There is a concept of own net capital. The process of calculating it is simple: firstly, you make a list of all your assets (basically, this is all you have). Sum it up. Then you do the same with your obligations (expenses). Also, add it up. Next, subtract the liabilities from your assets. The resulting number is your own capital.

People tend to pay a lot of attention to counting capital. However, it represents only part of your welfare. You can get a more accurate picture of the quality of your life by calculating the level of happiness in it.

There is such a concept as “Gross national happiness”, designed by King Singye Wangchuk of Bhutan. This term is rooted in the Buddhist notion that the ultimate goal of life is inner happiness. The king said that economic growth does not necessarily lead to satisfaction. Therefore, instead of simply focusing on the gross domestic product, he focused on the four pillars of gross national happiness: economic self-sufficiency, the pristine environment, the preservation and promotion of Bhutan’s culture, and good governance in the form of democracy.

Follow Bhutan’s example: instead of just calculating your assets, start to calculate your level of happiness. Here are three ways to do this:

  • Happiness index
  • Happy Time Magazine
  • Balance of happiness

Create a happiness Scale

In 2006, the President of the International Institute of Management Mej Jones introduced an index that considers happiness as a socio-economic metric. It measures socioeconomic development by tracking seven areas, including the mental and emotional health of the nation.

It is assumed that gross national happiness is an index function of the total average per head of population of the following measures (taken from Wikipedia):

  • Economic welfare: economic factors such as consumer debt, average income and their relationship to the consumer price index and income distribution.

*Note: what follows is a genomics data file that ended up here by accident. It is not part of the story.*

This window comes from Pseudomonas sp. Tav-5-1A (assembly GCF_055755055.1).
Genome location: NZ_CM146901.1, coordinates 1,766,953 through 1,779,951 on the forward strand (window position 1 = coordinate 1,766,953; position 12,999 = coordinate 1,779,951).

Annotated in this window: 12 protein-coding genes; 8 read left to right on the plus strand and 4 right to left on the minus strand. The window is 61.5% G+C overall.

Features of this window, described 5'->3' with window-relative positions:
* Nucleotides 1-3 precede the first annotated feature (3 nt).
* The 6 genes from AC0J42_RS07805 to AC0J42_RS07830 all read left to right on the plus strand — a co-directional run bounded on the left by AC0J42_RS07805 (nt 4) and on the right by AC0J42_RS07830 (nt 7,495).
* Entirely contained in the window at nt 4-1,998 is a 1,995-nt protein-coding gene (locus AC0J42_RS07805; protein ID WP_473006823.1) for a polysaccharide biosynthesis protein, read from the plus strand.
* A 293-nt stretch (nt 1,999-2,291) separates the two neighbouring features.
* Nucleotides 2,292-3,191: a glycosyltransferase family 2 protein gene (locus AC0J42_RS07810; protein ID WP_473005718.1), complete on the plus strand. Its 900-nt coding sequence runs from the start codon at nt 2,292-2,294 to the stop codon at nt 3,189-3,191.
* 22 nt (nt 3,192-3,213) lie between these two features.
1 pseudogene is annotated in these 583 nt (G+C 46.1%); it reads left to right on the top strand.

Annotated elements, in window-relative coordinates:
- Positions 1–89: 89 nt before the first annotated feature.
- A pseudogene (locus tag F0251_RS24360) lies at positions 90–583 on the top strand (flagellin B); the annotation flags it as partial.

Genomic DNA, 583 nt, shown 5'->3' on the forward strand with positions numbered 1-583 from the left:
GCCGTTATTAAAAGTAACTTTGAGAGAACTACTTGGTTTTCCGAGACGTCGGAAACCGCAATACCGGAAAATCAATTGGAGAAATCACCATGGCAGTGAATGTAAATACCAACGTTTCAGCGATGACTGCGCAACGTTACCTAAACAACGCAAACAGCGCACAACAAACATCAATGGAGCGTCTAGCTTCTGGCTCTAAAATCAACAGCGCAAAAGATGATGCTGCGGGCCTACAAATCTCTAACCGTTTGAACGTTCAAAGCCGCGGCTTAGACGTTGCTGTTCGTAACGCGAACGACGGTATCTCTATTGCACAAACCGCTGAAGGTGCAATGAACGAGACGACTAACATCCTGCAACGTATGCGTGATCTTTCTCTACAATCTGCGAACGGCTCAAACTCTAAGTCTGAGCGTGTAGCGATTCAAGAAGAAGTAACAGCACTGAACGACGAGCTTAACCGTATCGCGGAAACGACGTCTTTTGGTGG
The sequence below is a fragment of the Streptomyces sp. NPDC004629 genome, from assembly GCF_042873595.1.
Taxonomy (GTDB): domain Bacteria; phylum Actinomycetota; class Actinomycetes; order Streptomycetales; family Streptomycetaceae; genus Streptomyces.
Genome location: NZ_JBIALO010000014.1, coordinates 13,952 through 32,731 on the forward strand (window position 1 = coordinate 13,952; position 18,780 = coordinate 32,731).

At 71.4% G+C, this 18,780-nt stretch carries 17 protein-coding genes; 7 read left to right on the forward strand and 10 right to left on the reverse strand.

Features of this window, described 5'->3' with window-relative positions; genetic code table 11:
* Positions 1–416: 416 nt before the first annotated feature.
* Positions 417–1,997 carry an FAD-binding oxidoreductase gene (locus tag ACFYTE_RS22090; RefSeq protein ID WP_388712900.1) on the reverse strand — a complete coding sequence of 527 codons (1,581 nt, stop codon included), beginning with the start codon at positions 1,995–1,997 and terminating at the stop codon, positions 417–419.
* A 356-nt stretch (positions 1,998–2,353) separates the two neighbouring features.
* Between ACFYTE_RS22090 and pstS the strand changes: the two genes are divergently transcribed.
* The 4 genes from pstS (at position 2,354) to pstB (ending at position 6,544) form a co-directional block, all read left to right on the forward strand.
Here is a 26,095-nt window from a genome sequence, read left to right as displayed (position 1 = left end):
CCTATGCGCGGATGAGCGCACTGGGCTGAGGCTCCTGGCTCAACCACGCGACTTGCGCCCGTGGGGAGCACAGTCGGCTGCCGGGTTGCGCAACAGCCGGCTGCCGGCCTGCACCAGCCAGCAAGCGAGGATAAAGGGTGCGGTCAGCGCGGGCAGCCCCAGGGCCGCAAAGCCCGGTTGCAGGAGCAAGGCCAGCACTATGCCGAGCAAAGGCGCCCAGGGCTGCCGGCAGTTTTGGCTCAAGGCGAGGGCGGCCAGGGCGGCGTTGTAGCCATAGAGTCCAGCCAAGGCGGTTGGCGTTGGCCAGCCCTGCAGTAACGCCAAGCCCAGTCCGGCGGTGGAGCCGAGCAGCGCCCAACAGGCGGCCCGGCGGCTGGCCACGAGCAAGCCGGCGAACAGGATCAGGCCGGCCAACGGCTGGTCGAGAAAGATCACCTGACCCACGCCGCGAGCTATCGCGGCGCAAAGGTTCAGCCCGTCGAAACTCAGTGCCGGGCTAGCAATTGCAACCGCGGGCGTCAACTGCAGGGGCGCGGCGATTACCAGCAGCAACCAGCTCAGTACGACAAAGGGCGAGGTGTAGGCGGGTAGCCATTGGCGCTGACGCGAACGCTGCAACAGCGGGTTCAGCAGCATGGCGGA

• Environment: Calculated by measuring environmental performance such as pollution, noise, and congestion.
  • Physical health: Calculated by measuring physical health. For example, severe physical illness.
  • Mental health: Calculated by measuring mental health parameters, such as the use of anti-depressants.
  • Job: Calculated by measuring work performance, such as claims for unemployment benefits, job changes, job complaints and litigation.
  • Social well-being: Calculated by measuring social indicators such as discrimination, security, divorce rates, complaints of internal conflicts and family lawsuits, public lawsuits and crime rates.
  • Political well-being: calculated by measuring political indicators such as the quality of local democracy, individual freedom and external conflicts.

Your personal happiness index may be about the following:

  • What is your income level?
  • Are there loans?
  • Are you happy where you live?
  • Do you have good neighbors?
  • Do you like your apartment?
  • Are you healthy?
  • Do you feel your inner happiness?
  • How often do you have an anxiety problem?
  • Are you satisfied with your job?
  • Does it seem to you meaningful?
  • Do you like colleagues and leadership?
  • Do you have a strong relationship with other people?
  • Were you a volunteer?

Your happiness index can include any dimensions that you consider important.

Creating a happy time magazine

Another method that you can use to evaluate your pure happiness is to track how you use your time and how you feel about your daily activities. Create a table with the following three columns:

  • Activity.
  • The time it takes.
  • Feeling as you do it.

Then calculate how much time you spend on what you like and how much time you spend on what you don’t like to do. You can display the percentage. For example: “I devote 15% of my time to what I like to do.” Of course, only you can say whether it is a lot or a little.

The balance of happiness

The third method you can use to calculate your pure happiness is to create a perfect balance of happiness. Take a piece of paper and divide it in half, fold the paper in half. Mark the columns as follows:

  • Things that make me happy
  • Things that make me unhappy.

In the first column, list everything you like at the moment (from small things to the big). Then, under the second column, list everything you do not like right now. Also, assign a rating to each item in the list on a scale of 1 to 5, depending on the importance of the position you have recorded.

For example, in the column “What I like” you can write down something like:

  • “I have a house that’s clean, organized, comfortable. If it’s very important to you, you give him a grade of “5.
  • “I got a bonus at work. You can give a grade of “4”.
  • “My relationship with my sister has improved. Score “3”.

You do the same with uncomfortable things. In the end, you sum up all the scores in the two columns separately and find out whether they are positive or negative.

We wish you good luck!